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Co-parenting Dad: What Mother’s Day Means to Me

You are showing healthy levels of compassion for mom. You are showing how grown-ups can get beyond their differences to celebrate even when co-parenting.
(2 min 51 sec read)

Dave Chartier
A single co-parenting dad, a freelance writer and former syndicated dad blogger with work published in USA Today, Washington Post and the Wall Street Journal.

Like most expecting dads, I read all the books on what to expect when you’re expecting. I even took a parenting class. I felt I was as ready as I ever could be for what was described as a life-changing event.

I wasn’t. And that’s okay. No one is.

When I hear a guy close to me is about to become a dad, I have the same thing to say to them with a knowing smile on my face, “you may think you know what love feels like but you don’t.” We all know the moment of birth is about mom and baby but as a spectator to this miraculous event, I want to take a minute or two to talk about what this Mother’s Day holiday means to me.

Fast forward to the present day, friends and family know me as an active co-parent to three healthy boys. Knowing that so much of my parenting responsibilities revolve around not just showing up, but with genuine modeling, I am keen to practice what I preach for better or worse. That means treating my boys like the future gentlemen they will become, that’s the plan anyway. That means setting these little guys up for success. I certainly cannot expect a four-year-old to go out and get a bunch of fresh flowers for his mom. But I can make sure he has the time and resources to craft a beautiful card and take a minute to talk with him about how to craft a great personal message for her card.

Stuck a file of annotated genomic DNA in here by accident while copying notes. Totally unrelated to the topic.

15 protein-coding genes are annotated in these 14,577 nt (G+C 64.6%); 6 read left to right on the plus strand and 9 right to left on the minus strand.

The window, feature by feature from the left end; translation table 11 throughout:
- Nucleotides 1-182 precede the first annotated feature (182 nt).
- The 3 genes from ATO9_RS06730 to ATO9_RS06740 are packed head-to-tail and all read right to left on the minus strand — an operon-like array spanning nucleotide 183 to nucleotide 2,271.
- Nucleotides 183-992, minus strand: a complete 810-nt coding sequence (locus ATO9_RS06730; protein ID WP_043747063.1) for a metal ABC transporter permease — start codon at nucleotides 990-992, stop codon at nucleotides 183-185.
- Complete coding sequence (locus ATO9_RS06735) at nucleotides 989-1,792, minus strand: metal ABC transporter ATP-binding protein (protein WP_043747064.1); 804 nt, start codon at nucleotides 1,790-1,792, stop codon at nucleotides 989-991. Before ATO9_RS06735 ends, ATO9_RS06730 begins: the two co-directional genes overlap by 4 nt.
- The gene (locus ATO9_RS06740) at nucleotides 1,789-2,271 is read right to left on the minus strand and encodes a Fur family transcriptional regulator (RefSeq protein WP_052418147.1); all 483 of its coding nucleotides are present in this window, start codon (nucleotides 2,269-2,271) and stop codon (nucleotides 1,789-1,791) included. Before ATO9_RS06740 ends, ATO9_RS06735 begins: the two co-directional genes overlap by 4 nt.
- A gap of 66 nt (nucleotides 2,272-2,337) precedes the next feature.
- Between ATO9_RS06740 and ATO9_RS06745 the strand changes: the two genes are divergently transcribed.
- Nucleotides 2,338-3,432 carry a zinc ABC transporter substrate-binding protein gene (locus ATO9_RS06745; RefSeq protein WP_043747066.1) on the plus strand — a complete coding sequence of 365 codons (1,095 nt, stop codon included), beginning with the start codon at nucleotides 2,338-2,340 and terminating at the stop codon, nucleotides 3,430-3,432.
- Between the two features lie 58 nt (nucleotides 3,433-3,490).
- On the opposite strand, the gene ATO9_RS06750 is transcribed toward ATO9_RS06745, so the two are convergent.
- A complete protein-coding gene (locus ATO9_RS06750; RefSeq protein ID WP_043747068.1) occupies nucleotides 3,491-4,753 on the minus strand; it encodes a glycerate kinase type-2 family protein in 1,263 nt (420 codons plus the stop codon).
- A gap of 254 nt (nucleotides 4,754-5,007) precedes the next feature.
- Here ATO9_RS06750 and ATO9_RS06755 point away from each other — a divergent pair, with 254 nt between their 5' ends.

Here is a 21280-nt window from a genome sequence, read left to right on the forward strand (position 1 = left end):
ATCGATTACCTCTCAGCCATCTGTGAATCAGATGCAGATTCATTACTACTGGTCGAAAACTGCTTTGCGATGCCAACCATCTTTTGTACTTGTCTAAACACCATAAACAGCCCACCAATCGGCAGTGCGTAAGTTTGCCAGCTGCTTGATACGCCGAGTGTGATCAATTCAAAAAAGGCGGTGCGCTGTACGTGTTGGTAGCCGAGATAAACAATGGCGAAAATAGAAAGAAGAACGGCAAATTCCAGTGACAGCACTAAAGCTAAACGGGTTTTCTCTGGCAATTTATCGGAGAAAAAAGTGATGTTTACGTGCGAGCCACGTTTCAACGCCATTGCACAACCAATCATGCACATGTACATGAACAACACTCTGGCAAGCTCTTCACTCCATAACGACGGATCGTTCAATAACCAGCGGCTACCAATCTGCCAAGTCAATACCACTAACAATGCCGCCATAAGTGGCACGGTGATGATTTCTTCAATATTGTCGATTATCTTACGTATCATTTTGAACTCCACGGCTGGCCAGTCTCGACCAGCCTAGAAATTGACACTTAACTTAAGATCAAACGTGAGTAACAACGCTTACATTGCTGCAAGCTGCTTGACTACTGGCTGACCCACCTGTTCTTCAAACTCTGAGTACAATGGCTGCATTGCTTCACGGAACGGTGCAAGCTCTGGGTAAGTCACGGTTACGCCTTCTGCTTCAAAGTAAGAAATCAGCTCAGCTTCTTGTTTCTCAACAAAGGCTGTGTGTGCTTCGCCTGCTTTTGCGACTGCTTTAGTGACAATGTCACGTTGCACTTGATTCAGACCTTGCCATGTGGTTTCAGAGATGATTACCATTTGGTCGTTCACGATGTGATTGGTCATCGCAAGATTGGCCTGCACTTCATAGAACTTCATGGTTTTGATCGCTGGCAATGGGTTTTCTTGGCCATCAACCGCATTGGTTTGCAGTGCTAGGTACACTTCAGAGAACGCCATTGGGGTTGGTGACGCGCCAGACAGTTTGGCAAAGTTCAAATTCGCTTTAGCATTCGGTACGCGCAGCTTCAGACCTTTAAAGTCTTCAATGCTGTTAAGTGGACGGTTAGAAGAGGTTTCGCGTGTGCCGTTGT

Why would I do this?

If we’re talking about how this modeled behavior works for both mom and dad, let’s be clear on what positive triggers this is flipping. You are showing healthy levels of compassion for mom. You are showing how grown-ups can get beyond their differences to celebrate. You are showing compassion, goodwill and affection toward ‘Mother’ that speaks volumes to the children.

How should this play out in a blended family with mom and step-mom in the mix? I recognize there are relationship ‘dynamics’ in play, so act accordingly and be mindful and generous in every direction. Treat Mother’s Day as a high holiday and be aware Step-mother’s Day is the Sunday after Mother’s Day, which gives everyone their moment in the spotlight ~for some, perhaps two moments. And that’s okay.

I may not see eye to eye with my ex. There is a history there and while we make our best effort to be our ‘Better Self’ for the sake of keeping our kids at the center not in the middle, I realize there are moments when I need to lift her up.

I need to teach the boys how to do it right.

As future men, I understand the strong connection for my boys to have the healthiest relationship with their mother impacts their future relationships with women. As future men, I want them to have healthy ideas of how to express their love and emotions. This means me taking the lead.

I buy the flowers and address them from the boys. I buy a card. I thank her for giving me the gift of three beautiful children and let the moment, simply be the moment.

As I always tell them, you haven’t done it right until you squeeze a few ‘happy’ tears out of mom. And even though they’re still young, these boys are already pretty good at it.

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